Below are the two provisions in our Constitution relating to Immigration.
It is clear as in the US that there is no constitutional protected right to people from outside Canada to be accepted into the country.
There is a general Federal Power as stated in 91(25) over Naturalization and Aliens. Hence, the Federal Government has the power to determine the number of immigrants to be accepted into our country and criteria to be used for such acceptance. The Provinces also have a role given that that jurisdiction is responsible for education, health and social services . In recent times the Federal Government has signed agreements with the Provinces , especially Quebec , to ensure the orderly administration of Immigration policy. Quebec has a say under this Agreement to the numbers and criteria that applies to that Province.
It shall be lawful for the Queen, by and with the Advice and Consent of the Senate and House of Commons, to make Laws for the Peace, Order, and good Government of Canada, in relation to all Matters not coming within the Classes of Subjects by this Act assigned exclusively to the Legislatures of the Provinces; and for greater Certainty, but not so as to restrict the Generality of the foregoing Terms of this Section, it is hereby declared that (notwithstanding anything in this Act) the exclusive Legislative Authority of the Parliament of Canada extends to all Matters coming within the Classes of Subjects next hereinafter enumerated; that is to say,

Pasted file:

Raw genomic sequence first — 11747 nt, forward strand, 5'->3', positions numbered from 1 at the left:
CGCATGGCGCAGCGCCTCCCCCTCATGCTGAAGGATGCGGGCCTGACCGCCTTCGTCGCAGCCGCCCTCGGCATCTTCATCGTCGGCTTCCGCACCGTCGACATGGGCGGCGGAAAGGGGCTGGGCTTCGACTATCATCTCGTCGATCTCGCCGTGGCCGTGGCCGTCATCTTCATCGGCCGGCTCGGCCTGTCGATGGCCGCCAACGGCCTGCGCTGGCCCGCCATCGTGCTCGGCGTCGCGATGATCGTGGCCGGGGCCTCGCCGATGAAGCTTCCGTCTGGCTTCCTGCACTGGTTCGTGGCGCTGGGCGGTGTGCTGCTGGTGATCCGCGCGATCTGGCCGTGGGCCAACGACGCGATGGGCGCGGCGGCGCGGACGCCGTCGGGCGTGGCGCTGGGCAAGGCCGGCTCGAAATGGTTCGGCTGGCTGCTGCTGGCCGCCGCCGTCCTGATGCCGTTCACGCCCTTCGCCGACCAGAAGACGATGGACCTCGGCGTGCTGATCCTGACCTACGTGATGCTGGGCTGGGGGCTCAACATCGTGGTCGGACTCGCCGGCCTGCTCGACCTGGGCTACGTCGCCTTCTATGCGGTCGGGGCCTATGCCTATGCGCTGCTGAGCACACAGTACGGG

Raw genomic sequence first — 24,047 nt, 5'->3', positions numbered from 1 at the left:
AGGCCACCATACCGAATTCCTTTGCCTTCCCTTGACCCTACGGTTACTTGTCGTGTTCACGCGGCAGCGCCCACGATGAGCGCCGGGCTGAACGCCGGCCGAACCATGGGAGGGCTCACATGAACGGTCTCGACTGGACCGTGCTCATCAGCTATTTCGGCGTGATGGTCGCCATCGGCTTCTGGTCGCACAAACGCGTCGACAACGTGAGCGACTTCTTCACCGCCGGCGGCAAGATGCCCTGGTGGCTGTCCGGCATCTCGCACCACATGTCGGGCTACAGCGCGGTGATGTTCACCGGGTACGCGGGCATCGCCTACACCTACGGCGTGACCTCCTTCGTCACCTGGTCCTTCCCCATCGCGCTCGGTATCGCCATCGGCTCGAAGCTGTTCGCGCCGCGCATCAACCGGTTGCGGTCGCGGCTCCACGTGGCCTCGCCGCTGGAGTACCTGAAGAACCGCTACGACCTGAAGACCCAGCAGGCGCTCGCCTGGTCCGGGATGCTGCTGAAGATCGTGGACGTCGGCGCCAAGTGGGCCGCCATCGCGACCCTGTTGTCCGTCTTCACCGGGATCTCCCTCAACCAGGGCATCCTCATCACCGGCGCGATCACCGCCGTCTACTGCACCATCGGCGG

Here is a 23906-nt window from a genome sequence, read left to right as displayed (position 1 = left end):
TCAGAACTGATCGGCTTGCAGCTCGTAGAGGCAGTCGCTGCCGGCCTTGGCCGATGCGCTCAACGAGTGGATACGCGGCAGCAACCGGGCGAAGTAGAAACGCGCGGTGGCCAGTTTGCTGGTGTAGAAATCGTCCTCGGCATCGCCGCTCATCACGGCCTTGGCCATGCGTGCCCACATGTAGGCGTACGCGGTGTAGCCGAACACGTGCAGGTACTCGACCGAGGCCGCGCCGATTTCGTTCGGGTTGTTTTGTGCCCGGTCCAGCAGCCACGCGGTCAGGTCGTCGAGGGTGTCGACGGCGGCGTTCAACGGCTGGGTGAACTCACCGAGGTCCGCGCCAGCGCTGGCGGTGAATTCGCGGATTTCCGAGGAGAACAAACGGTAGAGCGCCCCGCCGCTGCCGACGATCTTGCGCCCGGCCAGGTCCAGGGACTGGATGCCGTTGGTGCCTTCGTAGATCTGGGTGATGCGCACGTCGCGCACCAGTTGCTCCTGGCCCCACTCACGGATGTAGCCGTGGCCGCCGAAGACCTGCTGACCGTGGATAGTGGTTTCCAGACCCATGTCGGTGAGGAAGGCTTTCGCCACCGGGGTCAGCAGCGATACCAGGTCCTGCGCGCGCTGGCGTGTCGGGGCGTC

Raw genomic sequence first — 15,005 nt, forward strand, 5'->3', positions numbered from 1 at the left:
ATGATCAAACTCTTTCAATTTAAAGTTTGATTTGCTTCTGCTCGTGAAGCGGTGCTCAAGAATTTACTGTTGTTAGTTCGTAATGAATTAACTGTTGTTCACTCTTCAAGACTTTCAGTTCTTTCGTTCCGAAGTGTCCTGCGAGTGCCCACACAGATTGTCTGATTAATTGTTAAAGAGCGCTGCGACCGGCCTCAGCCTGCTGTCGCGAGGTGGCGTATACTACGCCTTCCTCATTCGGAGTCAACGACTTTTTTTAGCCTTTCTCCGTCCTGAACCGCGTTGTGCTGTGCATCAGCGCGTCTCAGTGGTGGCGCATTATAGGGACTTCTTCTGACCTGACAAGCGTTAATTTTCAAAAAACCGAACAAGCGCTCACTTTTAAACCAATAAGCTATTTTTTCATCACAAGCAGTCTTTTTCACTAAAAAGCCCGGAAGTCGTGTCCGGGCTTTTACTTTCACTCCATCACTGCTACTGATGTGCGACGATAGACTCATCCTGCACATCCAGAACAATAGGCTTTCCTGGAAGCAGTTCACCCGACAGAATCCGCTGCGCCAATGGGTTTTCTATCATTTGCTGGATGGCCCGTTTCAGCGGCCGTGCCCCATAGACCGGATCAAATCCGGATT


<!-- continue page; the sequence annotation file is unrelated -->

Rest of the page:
Naturalization and Aliens.
In each Province the Legislature may make Laws in relation to Agriculture in the Province, and to Immigration into the Province; and it is hereby declared that the Parliament of Canada may from Time to Time make Laws in relation to Agriculture in all or any of the Provinces, and to Immigration into all or any of the Provinces; and any Law of the Legislature of a Province relative to Agriculture or to Immigration shall have effect in and for the Province as long and as far only as it is not repugnant to any Act of the Parliament.